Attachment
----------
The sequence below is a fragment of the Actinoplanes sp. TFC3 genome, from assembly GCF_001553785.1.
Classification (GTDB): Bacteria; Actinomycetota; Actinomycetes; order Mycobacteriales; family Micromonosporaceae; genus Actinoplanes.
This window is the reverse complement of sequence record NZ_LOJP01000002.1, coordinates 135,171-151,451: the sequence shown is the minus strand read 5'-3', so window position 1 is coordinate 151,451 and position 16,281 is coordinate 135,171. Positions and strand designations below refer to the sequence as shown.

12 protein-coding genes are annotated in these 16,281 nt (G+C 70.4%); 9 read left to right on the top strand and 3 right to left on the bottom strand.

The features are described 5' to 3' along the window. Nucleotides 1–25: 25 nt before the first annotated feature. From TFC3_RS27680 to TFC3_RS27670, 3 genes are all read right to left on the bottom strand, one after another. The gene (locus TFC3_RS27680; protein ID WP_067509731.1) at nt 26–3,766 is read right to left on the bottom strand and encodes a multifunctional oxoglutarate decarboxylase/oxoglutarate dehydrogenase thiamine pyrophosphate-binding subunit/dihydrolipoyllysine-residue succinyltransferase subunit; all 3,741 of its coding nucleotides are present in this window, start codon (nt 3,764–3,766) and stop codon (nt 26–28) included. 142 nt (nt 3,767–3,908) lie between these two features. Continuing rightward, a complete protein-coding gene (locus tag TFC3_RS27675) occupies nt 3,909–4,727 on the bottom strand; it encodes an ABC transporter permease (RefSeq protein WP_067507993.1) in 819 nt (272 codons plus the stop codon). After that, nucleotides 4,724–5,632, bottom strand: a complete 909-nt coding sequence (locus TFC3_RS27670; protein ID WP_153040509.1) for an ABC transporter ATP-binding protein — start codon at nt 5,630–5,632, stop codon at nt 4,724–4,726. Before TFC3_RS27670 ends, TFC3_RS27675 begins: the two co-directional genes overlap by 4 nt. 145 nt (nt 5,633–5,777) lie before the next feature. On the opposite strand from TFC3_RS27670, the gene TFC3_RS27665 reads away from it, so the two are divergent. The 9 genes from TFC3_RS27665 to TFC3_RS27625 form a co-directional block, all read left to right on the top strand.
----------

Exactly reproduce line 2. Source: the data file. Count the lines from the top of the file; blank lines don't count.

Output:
Classification (GTDB): Bacteria; Actinomycetota; Actinomycetes; order Mycobacteriales; family Micromonosporaceae; genus Actinoplanes.